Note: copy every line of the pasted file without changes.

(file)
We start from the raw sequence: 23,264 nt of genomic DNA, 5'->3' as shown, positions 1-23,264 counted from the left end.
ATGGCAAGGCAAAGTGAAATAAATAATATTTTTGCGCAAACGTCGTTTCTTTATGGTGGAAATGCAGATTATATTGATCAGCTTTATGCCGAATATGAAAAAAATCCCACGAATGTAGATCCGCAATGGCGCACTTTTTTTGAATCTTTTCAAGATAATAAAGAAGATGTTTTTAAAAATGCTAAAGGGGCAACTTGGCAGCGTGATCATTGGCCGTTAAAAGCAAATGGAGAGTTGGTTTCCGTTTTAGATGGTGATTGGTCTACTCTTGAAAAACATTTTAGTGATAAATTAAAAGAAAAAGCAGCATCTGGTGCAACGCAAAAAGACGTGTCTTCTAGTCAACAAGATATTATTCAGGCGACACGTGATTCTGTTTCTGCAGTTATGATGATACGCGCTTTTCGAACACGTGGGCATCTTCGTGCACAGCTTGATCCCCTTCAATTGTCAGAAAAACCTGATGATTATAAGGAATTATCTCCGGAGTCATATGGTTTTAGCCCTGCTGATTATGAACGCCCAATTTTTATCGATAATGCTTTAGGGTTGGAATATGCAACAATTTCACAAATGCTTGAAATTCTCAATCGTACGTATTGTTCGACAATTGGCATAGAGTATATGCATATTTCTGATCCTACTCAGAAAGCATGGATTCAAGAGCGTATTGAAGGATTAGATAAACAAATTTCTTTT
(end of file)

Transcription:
We start from the raw sequence: 23,264 nt of genomic DNA, 5'->3' as shown, positions 1-23,264 counted from the left end.
ATGGCAAGGCAAAGTGAAATAAATAATATTTTTGCGCAAACGTCGTTTCTTTATGGTGGAAATGCAGATTATATTGATCAGCTTTATGCCGAATATGAAAAAAATCCCACGAATGTAGATCCGCAATGGCGCACTTTTTTTGAATCTTTTCAAGATAATAAAGAAGATGTTTTTAAAAATGCTAAAGGGGCAACTTGGCAGCGTGATCATTGGCCGTTAAAAGCAAATGGAGAGTTGGTTTCCGTTTTAGATGGTGATTGGTCTACTCTTGAAAAACATTTTAGTGATAAATTAAAAGAAAAAGCAGCATCTGGTGCAACGCAAAAAGACGTGTCTTCTAGTCAACAAGATATTATTCAGGCGACACGTGATTCTGTTTCTGCAGTTATGATGATACGCGCTTTTCGAACACGTGGGCATCTTCGTGCACAGCTTGATCCCCTTCAATTGTCAGAAAAACCTGATGATTATAAGGAATTATCTCCGGAGTCATATGGTTTTAGCCCTGCTGATTATGAACGCCCAATTTTTATCGATAATGCTTTAGGGTTGGAATATGCAACAATTTCACAAATGCTTGAAATTCTCAATCGTACGTATTGTTCGACAATTGGCATAGAGTATATGCATATTTCTGATCCTACTCAGAAAGCATGGATTCAAGAGCGTATTGAAGGATTAGATAAACAAATTTCTTTT